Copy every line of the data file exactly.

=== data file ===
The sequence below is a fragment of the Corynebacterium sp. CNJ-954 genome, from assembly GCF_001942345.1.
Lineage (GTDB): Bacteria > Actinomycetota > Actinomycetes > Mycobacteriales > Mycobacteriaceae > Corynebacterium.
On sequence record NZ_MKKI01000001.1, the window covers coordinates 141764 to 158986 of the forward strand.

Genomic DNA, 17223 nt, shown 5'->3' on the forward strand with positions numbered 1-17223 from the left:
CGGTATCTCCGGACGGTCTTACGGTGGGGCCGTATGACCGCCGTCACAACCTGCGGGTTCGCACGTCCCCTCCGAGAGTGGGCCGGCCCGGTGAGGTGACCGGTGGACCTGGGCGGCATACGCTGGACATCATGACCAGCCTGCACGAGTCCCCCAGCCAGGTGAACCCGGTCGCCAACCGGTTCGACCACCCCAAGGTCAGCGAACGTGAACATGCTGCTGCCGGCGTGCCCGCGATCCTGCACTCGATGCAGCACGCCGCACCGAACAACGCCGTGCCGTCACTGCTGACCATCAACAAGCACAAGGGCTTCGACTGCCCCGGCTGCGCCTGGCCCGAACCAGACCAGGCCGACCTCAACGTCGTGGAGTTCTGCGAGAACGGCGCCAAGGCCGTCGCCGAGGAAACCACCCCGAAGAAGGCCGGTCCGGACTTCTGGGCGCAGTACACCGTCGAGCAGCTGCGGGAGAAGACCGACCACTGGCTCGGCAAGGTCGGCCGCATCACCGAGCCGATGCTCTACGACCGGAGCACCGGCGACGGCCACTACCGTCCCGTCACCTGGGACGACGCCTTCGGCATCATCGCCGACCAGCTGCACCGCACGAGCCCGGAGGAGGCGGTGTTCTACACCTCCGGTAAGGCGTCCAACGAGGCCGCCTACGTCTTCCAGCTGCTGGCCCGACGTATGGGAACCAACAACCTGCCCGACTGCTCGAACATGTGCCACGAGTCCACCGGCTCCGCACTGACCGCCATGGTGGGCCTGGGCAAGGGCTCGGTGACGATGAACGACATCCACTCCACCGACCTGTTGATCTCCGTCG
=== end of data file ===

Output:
The sequence below is a fragment of the Corynebacterium sp. CNJ-954 genome, from assembly GCF_001942345.1.
Lineage (GTDB): Bacteria > Actinomycetota > Actinomycetes > Mycobacteriales > Mycobacteriaceae > Corynebacterium.
On sequence record NZ_MKKI01000001.1, the window covers coordinates 141764 to 158986 of the forward strand.

Genomic DNA, 17223 nt, shown 5'->3' on the forward strand with positions numbered 1-17223 from the left:
CGGTATCTCCGGACGGTCTTACGGTGGGGCCGTATGACCGCCGTCACAACCTGCGGGTTCGCACGTCCCCTCCGAGAGTGGGCCGGCCCGGTGAGGTGACCGGTGGACCTGGGCGGCATACGCTGGACATCATGACCAGCCTGCACGAGTCCCCCAGCCAGGTGAACCCGGTCGCCAACCGGTTCGACCACCCCAAGGTCAGCGAACGTGAACATGCTGCTGCCGGCGTGCCCGCGATCCTGCACTCGATGCAGCACGCCGCACCGAACAACGCCGTGCCGTCACTGCTGACCATCAACAAGCACAAGGGCTTCGACTGCCCCGGCTGCGCCTGGCCCGAACCAGACCAGGCCGACCTCAACGTCGTGGAGTTCTGCGAGAACGGCGCCAAGGCCGTCGCCGAGGAAACCACCCCGAAGAAGGCCGGTCCGGACTTCTGGGCGCAGTACACCGTCGAGCAGCTGCGGGAGAAGACCGACCACTGGCTCGGCAAGGTCGGCCGCATCACCGAGCCGATGCTCTACGACCGGAGCACCGGCGACGGCCACTACCGTCCCGTCACCTGGGACGACGCCTTCGGCATCATCGCCGACCAGCTGCACCGCACGAGCCCGGAGGAGGCGGTGTTCTACACCTCCGGTAAGGCGTCCAACGAGGCCGCCTACGTCTTCCAGCTGCTGGCCCGACGTATGGGAACCAACAACCTGCCCGACTGCTCGAACATGTGCCACGAGTCCACCGGCTCCGCACTGACCGCCATGGTGGGCCTGGGCAAGGGCTCGGTGACGATGAACGACATCCACTCCACCGACCTGTTGATCTCCGTCG